My time as a Girl Scout is filled with such great memories and experiences. Some of my favorites include being one of the voices (as a part of the GSNC Chorus) in the background music of a Dove commercial that aired during the 2006 Super Bowl XL, making an original rap music video with one of my sisters about the Fall Products program, and being on the Thanks-A-Lot Girl Scout Cookie packaging.

My proudest accomplishment is earning the Girl Scout Gold Award, for which I aimed to bring diversity awareness about various Asian cultures to my community. Above all, I am most grateful for the special bond that I was able to foster with my mom (who was also my troop leader), the supportive organization that I was welcomed into, and the lifelong sisterhood that I can always depend on.

Did Girl Scouts have an impact on your career choice/field of study? If so, how?
After high school, I majored in biology and graduated with a Bachelor of Science degree, then pursued a Master of Science degree with a focus in cancer biology. I am currently a second-year osteopathic medical student. Although it didn’t directly impact my career choice, Girl Scouts “builds girls of courage, confidence, and character who make the world a better place.” I believe that my collective experiences as a Girl Scout were integral to the journey that I took to a career in healthcare, and were influential in shaping me into the woman that I am today.

What Girl Scout skills have you used in your college/professional life?
Growing up, I used to be very shy. When I was around my family or close friends, I had no trouble being a talkative and giggly little girl. But around other kids, and adults especially, I was quiet and it would take me awhile to open up. Fast forward a few years and you could find me on a stage with the GSNC Chorus, singing in front of an audience of 250,000+ people for the “Girl Scouts Rock the Mall” in Washington D.C., or being interviewed by a news channel on live TV with the GSNC Media Girls.

I’ve become more confident when it comes to striking up new conversations at professional networking events, and more comfortable at public speaking. I’ve run for and held various leadership positions in college clubs, and even entered a speech competition. Girl Scouts provided me with a safe and encouraging environment to step out of my comfort zone and be bold in my actions.

Do you continue to volunteer with Girl Scouts? If so, how and why?
Through Girl Scouts, I learned about advocacy and governance. I participated in the 2008 GSUSA National Council Session and 51st Convention in Indianapolis as a Girl Scout Leadership Institute attendee, and the 2011 GSUSA National Council Session and 52nd Convention in Houston as a Girl Delegate. Then in 2017, I had the opportunity to represent our council as an Adult delegate at the GSUSA National Council Session and 54th Convention in Columbus.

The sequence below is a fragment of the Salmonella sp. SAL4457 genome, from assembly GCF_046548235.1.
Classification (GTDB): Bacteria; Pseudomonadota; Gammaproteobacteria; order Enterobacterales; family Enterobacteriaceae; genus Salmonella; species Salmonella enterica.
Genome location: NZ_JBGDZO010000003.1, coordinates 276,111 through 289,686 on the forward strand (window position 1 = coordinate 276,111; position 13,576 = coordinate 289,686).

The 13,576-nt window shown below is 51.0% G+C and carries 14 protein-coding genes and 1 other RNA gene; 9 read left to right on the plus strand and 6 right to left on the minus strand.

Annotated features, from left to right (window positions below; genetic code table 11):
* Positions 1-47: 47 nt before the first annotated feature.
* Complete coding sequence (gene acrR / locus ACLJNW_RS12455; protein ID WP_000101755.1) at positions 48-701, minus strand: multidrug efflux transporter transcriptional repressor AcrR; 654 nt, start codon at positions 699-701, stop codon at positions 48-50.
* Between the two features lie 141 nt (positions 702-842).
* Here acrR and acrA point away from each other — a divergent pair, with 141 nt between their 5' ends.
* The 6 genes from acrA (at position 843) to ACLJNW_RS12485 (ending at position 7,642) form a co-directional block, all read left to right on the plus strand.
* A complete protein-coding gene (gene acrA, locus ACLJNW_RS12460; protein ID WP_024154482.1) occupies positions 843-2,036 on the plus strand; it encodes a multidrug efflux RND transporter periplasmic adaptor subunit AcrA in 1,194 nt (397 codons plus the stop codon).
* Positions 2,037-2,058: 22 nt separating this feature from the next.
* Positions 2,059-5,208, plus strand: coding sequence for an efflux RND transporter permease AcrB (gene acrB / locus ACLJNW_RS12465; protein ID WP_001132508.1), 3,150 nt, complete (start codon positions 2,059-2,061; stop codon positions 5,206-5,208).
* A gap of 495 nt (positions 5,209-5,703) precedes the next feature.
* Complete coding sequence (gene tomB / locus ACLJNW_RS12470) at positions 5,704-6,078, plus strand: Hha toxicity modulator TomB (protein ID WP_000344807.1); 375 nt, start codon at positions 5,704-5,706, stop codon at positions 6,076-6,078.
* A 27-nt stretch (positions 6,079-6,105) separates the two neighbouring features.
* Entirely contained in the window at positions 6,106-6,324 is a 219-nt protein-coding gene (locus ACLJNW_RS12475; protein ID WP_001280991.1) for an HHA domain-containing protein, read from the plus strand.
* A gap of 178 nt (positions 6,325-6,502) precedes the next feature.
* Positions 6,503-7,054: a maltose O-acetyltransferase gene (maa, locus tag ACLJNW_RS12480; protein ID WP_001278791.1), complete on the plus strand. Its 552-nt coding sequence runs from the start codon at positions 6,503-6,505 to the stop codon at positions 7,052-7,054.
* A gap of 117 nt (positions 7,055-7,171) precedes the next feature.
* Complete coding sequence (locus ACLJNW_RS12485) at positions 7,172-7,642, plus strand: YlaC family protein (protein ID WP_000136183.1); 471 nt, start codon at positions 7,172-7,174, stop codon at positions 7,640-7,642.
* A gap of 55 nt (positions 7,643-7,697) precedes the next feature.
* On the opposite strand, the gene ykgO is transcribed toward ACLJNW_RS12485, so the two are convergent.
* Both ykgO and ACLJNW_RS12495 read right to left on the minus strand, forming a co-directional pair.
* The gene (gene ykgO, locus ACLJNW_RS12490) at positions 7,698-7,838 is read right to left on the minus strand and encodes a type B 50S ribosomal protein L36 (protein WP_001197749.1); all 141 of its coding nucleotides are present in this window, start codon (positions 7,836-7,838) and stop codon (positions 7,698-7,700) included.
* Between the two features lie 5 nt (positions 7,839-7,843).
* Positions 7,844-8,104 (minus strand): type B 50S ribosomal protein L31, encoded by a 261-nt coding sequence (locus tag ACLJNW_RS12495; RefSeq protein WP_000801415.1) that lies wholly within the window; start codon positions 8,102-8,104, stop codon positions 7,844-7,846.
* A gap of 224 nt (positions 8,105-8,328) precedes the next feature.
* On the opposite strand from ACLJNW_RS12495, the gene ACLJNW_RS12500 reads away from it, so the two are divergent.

I would love to get even more involved! Girl Scouts provided me with inspiring role models and I want to be a part of that with the next generation of female leaders. One day, I hope to become a troop leader, just like my mom, if I’m so lucky to have a daughter of my own.

What advice would you give younger Girl Scouts?
“Pursue what you love and stand up for what you believe in.”

If you could say anything to your younger self, what would it be?
“Be courageous in the face of the unfamiliar. Some risks are worth taking.”

What is one item you always carry with you?
A compact mirror! My mom once told me that I should always carry a mirror with me because they can deflect negative energy. And even if I didn’t believe in that, I’ll smile whenever I see my mirror because it reminds me of her.

Tell us a little about yourself. How long were you a Girl Scout? Did you participate in any special Girl Scout groups and/or school teams/clubs? What are you passionate about?
In kindergarten, I joined as a Daisy and continued up through the Ambassador level, which totals to 13 years. I have received the Girl Scout Bronze, Silver, and Gold Awards. Throughout my experience, I was involved in the GSNC Media Girls, Chorus, Girls Leading Girls, and Asian Task Force. By senior year of high school, I was President of the Science National Honor Society, Co-President of the Language Other Than English (LOTE) Honor Society, Vice President of Induction of the National English Honor Society, Public Relations Officer of Pre-Med club, Co-Captain of the Varsity Badminton Team, and on the Varsity Bowling Team.

Now, I am a lifetime member of Girl Scouts. I am passionate about health and wellness. I was first introduced to indoor rock climbing as a Junior through an Service Unit event. Recently, my focus has been on staying active while balancing studying in medical school, so I took up bouldering as a hobby. This sport is both physically and mentally challenging, which is great when I want to step away from the books or de-stress after an exam.